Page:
Everywhere we go, we leave traces of ourselves: our DNA. DNA is a universal molecule, shared by all the living world. When a living being passes through a forest, a lake or a reef, he leaves bits of saliva, urine, or skin… a unique signal of his presence in an ecosystem.
Every species has its own DNA sequence. By sampling DNA in an environment, it becomes possible to reveal most species in a given place. That method is called environmental DNA, or eDNA. From viruses to whales, including insects, birds or amphibians, eDNA allows us to unveil the biodiversity present in an ecosystem using only a few samples of water, dirt, honey or feces.
We face a massive erosion of biodiversity, where human activities impact all ecosystems on earth. Confronted with the immense challenge of halting biodiversity loss and climate change, our ability to monitor and understand ecosystem changes has never been more important.
Environmental DNA is a revolution in our ability to survey biodiversity. For instance, eDNA allowed us to detect species that we rarely see with our own eyes, such as the Short-finned Pilot Whale (Globicephala macrorhynchus) in the AGOA Sanctuary of Guadeloupe. It also overcomes bias towards studying only the species we like – like marine mammals – as it reveals indiscriminately popular species such as dolphins or pandas as well as invisible species (viruses, bacteria), or long ignored species (blennies, insects).
In the marine environment, monitoring biodiversity can be highly challenging. Methods such as visual counts during dives or underwater videos often hide some species that are afraid of humans, hidden in the reef or at unreachable depths. However, all of those species, such as sharks or blennies, release DNA in the environment that will be detectable for days.
Be it to study how ecosystems respond to pollution, exploitation, or how species will change their home range facing climate change, eDNA allows us to better understand biodiversity, and helps us to protect it. However, eDNA also has its limits: from this technique we cannot know the number of species in an ecosystem, their age or their sex. That’s why it’s important to combine eDNA with other biodiversity monitoring techniques.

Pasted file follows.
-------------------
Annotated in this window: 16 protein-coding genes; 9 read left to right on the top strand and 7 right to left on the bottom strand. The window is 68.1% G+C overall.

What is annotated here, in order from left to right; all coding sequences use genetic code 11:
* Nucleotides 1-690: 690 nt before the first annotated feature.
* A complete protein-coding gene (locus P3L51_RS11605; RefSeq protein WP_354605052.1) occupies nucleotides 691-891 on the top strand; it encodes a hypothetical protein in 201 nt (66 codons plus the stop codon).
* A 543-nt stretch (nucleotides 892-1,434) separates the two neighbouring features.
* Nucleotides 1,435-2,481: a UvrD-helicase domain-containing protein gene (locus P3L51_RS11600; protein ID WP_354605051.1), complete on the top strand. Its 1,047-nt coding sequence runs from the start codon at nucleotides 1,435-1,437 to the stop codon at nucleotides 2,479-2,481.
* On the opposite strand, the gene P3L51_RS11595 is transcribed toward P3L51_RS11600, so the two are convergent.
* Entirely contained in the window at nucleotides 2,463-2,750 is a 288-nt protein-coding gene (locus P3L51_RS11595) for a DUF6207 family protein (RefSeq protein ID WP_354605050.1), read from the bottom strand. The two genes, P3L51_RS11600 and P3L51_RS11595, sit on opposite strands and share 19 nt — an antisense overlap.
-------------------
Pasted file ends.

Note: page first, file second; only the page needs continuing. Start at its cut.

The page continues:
Coral reefs only cover 0.1% of the oceans…but shelter more than 6000 species of fish. They are among the most threatened ecosystems by climate change.
Humanity has an intricate and interwoven relationship with coral reefs, a relationship that has lasted for thousands of years. This interdependence rests on the functioning of reefs, which depend on the species they shelter. That’s why it’s so important to monitor their biodiversity!
Facing this crucial challenge, in which the future of millions of human lives is connected to the future of seagrass, corals and the living beings they host, eDNA offers a standardized and easily reproducible universal method thus opening a door to international collaboration on the science of coastal ecosystems. This technique will allow us to understand how these marine and coastal ecosystems respond to climate change, overfishing, and how these pressures affect their functioning and humanity. Understanding these ecosystems will also give us the tools to appropriately choose how to protect them: where to establish marine protected areas? What degree of restrictions should we choose? Which extractive activities are the most destructive to coral reefs?
The MaCoBioS project aims to understand how coastal ecosystems in Europe and the Caribbean respond to human pressures such as climate change, and how to effectively manage them. Environmental DNA, by allowing long-term monitoring of these ecosystems, will help us understand the dynamics of these ecosystems and guide their protection and recovery through this period of planetary warming, in the midst of the Anthropocene.